Pipe Dreams Engineworks

To Read The Full Article, Go To www.cyclesource.com

Article By: Moosmits

Photos By: Garrett Stanley

Originally Published In The July 2018 Issue Of Cycle Source Magazine

It’s not like you can just get on the internet and purchase a sweet set of pipes for the left side of your custom built sidecar project. But building a set, whether it’s for that sidecar or your next full custom build, just got a lot easier thanks to Mooscraft and Icengineworks. I caught up with the crew of Veteran and First Responders building the latest custom creation with Motorcycle Missions in Austin, Texas while preparing for the Revival Cycles Handbuilt Show. The task at hand for the crew was to take the 2010 Triumph Scrambler and convert it into a sidecar toting service vehicle sure to turn more than a few heads. The challenge following this conversion was to take the exhaust out the left-hand side of the bike and knock it out as quick as possible while minimizing error not only while mocking up the desired pipes but in ordering only the exact amount of material needed. Mooscraft and Icengineworks teamed up to put together the Exhaust Tube Fabrication Kit that allows you to model a complete set of pipes in plastic sections that snap together. Each piece of the modeling system has a specific diameter and radius allowing you to decide exactly  what tubing is needed for the job. This allows you to check for all potential interferences and routing necessary to construct your pipes. The kit consists of modeling blocks in 2” and 1.5” diameters. Each block represents one linear inch based on the centerline of the tube. You receive 36 blocks of straight for each diameter. For the 1.5” diameter you get 36 modeling blocks in 2”, 3”, and 4” radii. And for the 2” diameter you’ll get 36 blocks in 3” and 4” radii.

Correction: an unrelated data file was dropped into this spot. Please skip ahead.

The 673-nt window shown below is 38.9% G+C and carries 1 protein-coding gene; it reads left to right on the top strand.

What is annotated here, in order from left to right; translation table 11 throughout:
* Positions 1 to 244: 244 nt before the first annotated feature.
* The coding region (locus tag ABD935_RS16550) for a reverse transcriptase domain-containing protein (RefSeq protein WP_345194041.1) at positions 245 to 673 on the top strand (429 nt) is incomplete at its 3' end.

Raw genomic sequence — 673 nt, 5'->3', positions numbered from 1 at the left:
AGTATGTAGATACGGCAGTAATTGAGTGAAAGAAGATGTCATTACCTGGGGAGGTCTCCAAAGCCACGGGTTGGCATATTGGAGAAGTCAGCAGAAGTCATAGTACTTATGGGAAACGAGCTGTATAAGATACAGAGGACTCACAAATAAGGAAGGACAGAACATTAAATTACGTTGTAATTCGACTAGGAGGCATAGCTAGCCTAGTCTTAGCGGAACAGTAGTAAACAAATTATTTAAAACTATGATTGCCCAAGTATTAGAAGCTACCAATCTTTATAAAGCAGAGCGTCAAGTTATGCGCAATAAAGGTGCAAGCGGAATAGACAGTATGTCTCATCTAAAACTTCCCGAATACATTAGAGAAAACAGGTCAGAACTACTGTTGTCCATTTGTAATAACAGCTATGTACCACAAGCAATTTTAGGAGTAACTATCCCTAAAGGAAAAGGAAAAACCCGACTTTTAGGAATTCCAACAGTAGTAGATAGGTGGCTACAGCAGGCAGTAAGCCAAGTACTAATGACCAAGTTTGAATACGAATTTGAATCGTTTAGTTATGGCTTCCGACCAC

Being that the Triumph had a stainless factory exhaust and a great set of flanges to build off of, it was as easy as heading over to the band saw and removing all that waste to get things started.

With the flanges cleaned up and carbon removed they are ready to mount to the heads and using the Block Adapters begin to model our pipes.

The Block Adapters are a set of expanding rubber plugs that allow you to begin your model and attach it to your heads.

Using the supplied allen wrench, snug the Block Adapter to your first modeling block, insert into head and tighten so that it’s firmly in place but still allows a little rotation.

Each set of modeling blocks have alignment marks that allow you to create your pipe model while noting the orientation of each section as you move through the exhaust from one end to the other.

As you work on your design try to optimize the sections length by using the alignment marks to create as few sections as possible. Using the different diameters and radii to build your model you will notice that you will end up with sections where the alignment marks are offset. This represents a new section of tube in the model.

With our model complete we can move to make notes of the pieces needed and order materials. The worksheet also gives you a chance to make notes of the sections, the length of each, direction of flow, and order in the model.

Each section plastic model represents a section cut from a 180° U bend. Using the cutting templates that correspond with the desired tubing, align the plastic model with the gap for the band saw and tighten the wing nut.

Then replacing the model with a tube section, trim to the desired dimension to match your model on your band saw.

Clean edges and deburr tubing to prepare for welding. Each piece should be marked for flow direction and order in assembly by using your worksheet and plastic model as reference.

Using the Tack Weld Clamps, assemble your model one piece at a time starting at the head and working your way back. Check the progress as you carry through the assembly to verify everything is still lined up as originally modeled.

After checking progress through the model it might be necessary to place multiple sections on the bike to assure that all pipes are headed the right direction.

With the whole exhaust finished it’s time to verify all brackets and joints are tacked successfully and there are no interferences and fully weld.

This will insure that items like body components and suspension will clear the exhaust and riders legs.

Now that you know exactly what you need to do to not only build your next pipe, but change it on the fly or replicate it for a customer, head on over to www.Mooscraft.com and order your kit and get to building! —— Moosmits

Special thanks:





Lincoln Electric


Motorcycle Missions


Weld Tables


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